Iraq has released an Iran-aligned militia commander arrested in May on terrorism-related charges after authorities found insufficient evidence against him, in the latest blow to government attempts to rein in armed groups.
Security forces arrested Qasim Muslih, who operates mostly in Iraq’s western Anbar province and is from the southern holy city of Kerbala, on May 26. His arrest and subsequent release show how the Iraqi government is struggling to deal with militias ideologically aligned with Iran which are accused of rocket fire against U.S. forces and of involvement in killing peaceful pro-democracy activists.
Hours after Muslih’s release, two separate rocket attacks hit near U.S. forces and contractors at the Baghdad International Airport compound and an air base north of the Iraqi capital. There was no claim for the attacks.
Prime Minister Mustafa al-Kadhimi has placed himself publicly in opposition to Iran-backed militias and parties but has fallen short on pledges to curb anti-U.S. attacks and hold killers of protesters to account.
Muslih’s arrest was seen as the latest major attempt to rein in their power. His release without prosecution is a blow to those efforts and one of a number of unsuccessful attempts to crack down on armed groups.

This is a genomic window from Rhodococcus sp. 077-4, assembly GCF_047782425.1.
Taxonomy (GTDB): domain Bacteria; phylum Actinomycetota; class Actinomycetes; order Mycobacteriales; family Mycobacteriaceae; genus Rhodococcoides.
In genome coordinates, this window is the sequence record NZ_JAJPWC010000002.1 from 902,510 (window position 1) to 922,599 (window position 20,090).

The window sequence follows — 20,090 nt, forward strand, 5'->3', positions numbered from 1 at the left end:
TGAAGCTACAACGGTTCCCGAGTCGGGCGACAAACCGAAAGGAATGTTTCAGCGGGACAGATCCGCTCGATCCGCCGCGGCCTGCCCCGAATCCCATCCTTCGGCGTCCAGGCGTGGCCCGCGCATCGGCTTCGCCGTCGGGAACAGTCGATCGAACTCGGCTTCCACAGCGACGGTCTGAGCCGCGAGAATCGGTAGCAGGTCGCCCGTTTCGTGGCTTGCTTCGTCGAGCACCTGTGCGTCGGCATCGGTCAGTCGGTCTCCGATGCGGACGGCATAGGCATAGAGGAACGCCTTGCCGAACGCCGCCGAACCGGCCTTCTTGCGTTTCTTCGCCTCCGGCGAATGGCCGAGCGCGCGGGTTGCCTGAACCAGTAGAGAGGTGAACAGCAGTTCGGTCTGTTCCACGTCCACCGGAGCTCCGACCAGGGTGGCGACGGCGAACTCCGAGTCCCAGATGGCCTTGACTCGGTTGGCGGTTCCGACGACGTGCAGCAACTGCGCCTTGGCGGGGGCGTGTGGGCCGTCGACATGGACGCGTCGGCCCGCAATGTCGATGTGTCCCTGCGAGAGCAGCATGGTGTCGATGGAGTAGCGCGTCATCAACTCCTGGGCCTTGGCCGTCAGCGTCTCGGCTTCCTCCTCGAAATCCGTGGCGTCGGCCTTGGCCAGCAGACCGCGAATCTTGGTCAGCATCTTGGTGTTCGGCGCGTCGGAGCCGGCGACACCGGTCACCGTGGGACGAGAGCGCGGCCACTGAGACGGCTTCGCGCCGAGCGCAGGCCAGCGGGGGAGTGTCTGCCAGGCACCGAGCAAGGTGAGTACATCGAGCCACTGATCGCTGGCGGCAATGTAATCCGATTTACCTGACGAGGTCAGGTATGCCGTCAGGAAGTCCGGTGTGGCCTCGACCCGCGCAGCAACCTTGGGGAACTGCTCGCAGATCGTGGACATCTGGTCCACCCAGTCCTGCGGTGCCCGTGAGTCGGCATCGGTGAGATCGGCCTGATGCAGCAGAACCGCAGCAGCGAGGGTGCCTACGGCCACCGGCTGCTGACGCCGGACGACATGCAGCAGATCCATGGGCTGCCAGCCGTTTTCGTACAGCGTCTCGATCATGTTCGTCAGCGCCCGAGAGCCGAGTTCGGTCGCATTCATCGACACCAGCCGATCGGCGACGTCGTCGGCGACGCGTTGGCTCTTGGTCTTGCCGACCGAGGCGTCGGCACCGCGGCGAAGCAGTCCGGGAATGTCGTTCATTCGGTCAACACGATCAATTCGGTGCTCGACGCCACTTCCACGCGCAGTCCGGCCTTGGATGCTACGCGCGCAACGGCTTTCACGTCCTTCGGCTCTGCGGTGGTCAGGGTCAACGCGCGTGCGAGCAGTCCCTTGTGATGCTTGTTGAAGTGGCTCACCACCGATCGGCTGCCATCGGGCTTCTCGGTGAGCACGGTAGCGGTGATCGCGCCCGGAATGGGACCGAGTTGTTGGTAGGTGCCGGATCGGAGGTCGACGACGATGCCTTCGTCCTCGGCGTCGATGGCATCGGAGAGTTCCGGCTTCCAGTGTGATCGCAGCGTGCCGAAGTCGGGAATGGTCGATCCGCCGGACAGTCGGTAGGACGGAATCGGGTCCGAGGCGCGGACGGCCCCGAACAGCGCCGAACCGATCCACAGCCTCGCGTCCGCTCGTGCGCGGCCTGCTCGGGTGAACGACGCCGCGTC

The military had said the charges against him were terrorism-related but did not give details.
Security officials told Reuters at the time of the arrest that it was linked to attacks on U.S. forces stationed in Iraq. Some media and analysts said it was because of Muslih’s alleged involvement in killing activists.
Kadhimi’s two most high-profile moves against Iran-backed factions – the arrest of Muslih in May and the detention in June 2020 of fighters allegedly involved in rocket fire against U.S. targets – have each resulted in no prosecutions and all those arrested being released.
On both occasions, heavily armed militiamen have stormed Baghdad’s fortified Green Zone, where foreign embassies and government buildings are located, threatening the prime minister.
Muslih commands the Popular Mobilisation Forces (PMF) in Anbar province and leads his own faction within the organization.
The PMF is Iraq’s state paramilitary grouping that includes mostly Shi’ite Muslim factions and is dominated by Iran-backed groups. Muslih is seen by Western and some Iraqi officials as being aligned with Iran.